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What is a dementia village, and is there a retirement home for cats?

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Being a “digital native,” I’ve seen and read my share of amazing and unusual stories online. One of these stories, a retirement house for cats, caught my attention this week. The home is called the Lincolnshire Trust for Cats in the United Kingdom and it provides a retreat for the critters who outlive their owners. How comforting is it to know that your beloved pet is going to be happy and looked after, even when you’re no longer here?

The story was reported in Mashable, and they have pictures of the “home,” which looks more like a traditional pet care facility, except for a common area with a fireplace and couch. I wonder if the cats get some kind of physical activity or time outside, or what would happen if a cat doesn’t get along with the others. And while the retirement cat house doesn’t come cheap, it seems like a good idea to keep animals from becoming homeless or ending up euthanized in a shelter.

But, here’s the thing: If we love our pets enough to have pet health insurance and retirement options, why don’t we take better care of ourselves and our retirement?

Another interesting story that I came across told the tale of a Dutch village where all of the residents have Alzheimer’s disease. The article was making the Internet rounds again after first being reported back in 2012. This time, I read it on The Atlantic, here. It is an isolated village called Hogewey near Amsterdam in The Netherlands.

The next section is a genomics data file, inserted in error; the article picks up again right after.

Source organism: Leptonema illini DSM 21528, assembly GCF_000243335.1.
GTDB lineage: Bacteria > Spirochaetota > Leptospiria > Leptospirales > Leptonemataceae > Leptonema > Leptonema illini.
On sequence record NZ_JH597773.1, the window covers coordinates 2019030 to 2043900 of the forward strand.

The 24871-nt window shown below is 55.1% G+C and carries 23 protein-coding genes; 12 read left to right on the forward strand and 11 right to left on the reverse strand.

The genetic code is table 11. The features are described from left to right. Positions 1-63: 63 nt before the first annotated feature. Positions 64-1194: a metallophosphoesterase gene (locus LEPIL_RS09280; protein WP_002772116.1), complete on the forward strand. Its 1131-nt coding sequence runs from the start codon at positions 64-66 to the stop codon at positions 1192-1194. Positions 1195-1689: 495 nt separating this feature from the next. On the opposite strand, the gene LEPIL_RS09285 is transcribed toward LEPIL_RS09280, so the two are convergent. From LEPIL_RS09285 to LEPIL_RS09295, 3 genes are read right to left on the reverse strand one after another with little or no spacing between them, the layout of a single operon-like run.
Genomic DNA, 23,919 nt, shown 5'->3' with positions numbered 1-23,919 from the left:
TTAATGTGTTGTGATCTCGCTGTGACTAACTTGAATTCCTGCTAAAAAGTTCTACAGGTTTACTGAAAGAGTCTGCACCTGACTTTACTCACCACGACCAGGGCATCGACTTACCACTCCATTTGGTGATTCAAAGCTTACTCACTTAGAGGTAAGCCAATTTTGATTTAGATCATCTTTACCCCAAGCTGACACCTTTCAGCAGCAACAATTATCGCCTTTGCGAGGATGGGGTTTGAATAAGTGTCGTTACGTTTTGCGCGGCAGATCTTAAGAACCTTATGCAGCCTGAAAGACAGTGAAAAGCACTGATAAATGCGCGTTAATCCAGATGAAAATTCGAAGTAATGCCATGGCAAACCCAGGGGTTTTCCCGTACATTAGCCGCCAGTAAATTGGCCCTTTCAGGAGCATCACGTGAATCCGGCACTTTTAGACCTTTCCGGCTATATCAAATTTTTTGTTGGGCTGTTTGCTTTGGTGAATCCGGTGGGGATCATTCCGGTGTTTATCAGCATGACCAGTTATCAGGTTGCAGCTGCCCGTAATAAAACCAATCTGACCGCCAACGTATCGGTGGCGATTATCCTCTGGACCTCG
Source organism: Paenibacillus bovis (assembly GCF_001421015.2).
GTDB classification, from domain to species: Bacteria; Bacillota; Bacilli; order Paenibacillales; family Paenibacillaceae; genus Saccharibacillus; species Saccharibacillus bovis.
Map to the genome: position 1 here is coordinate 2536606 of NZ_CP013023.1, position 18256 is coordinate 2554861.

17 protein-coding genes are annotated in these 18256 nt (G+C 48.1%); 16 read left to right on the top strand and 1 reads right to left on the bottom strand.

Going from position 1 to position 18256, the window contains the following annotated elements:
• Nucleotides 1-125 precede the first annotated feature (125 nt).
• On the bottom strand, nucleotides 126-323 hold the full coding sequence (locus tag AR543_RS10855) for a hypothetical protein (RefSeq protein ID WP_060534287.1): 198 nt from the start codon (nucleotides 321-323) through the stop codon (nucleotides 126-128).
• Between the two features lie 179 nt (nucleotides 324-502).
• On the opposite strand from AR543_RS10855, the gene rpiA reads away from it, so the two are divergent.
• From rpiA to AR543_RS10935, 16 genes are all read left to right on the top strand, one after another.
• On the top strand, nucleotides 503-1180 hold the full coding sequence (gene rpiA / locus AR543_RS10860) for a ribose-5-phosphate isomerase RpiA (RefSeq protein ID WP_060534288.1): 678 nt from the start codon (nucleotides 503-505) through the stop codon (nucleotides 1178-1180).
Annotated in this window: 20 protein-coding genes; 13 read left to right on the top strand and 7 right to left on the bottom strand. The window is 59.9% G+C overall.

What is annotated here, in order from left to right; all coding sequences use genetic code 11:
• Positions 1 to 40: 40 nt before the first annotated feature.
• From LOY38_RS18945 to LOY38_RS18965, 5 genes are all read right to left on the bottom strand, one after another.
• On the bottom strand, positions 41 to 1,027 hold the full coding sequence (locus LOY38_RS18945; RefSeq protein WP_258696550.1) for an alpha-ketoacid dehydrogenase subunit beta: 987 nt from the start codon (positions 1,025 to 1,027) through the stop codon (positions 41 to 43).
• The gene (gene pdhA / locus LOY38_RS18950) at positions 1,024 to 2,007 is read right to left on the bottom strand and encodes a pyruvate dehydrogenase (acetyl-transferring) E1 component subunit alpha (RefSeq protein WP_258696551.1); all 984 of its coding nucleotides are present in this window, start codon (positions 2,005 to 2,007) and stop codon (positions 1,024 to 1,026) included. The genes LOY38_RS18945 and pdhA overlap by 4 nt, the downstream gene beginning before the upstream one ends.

The Atlantic describes it as a small village, run by medical professionals who are dressed as cashiers or gardeners, that simulates normal life, like on the movie The Truman Show. And it has security, of course. The idea behind it is to provide a safe space for people with dementia to live out the rest of their lives.

Opened in 2009, the village doesn’t have the usual nursing home-style living quarters: it features different styles of houses that even have the décor of the decade when the resident started losing their memories. All of this, to ensure that they feel at home and not lost.

I think it’s a novel idea and it presents a different approach to the way we view and treat certain illnesses, especially those of the mind. We know so little of what our brains are capable, yet in many cases pretend that a one size fits all approach should work for everyone.  

Maybe in this age of customization and personalization, this and many other things will start changing. At the very least, I’m glad I found this article again and can share it with you. What do you think?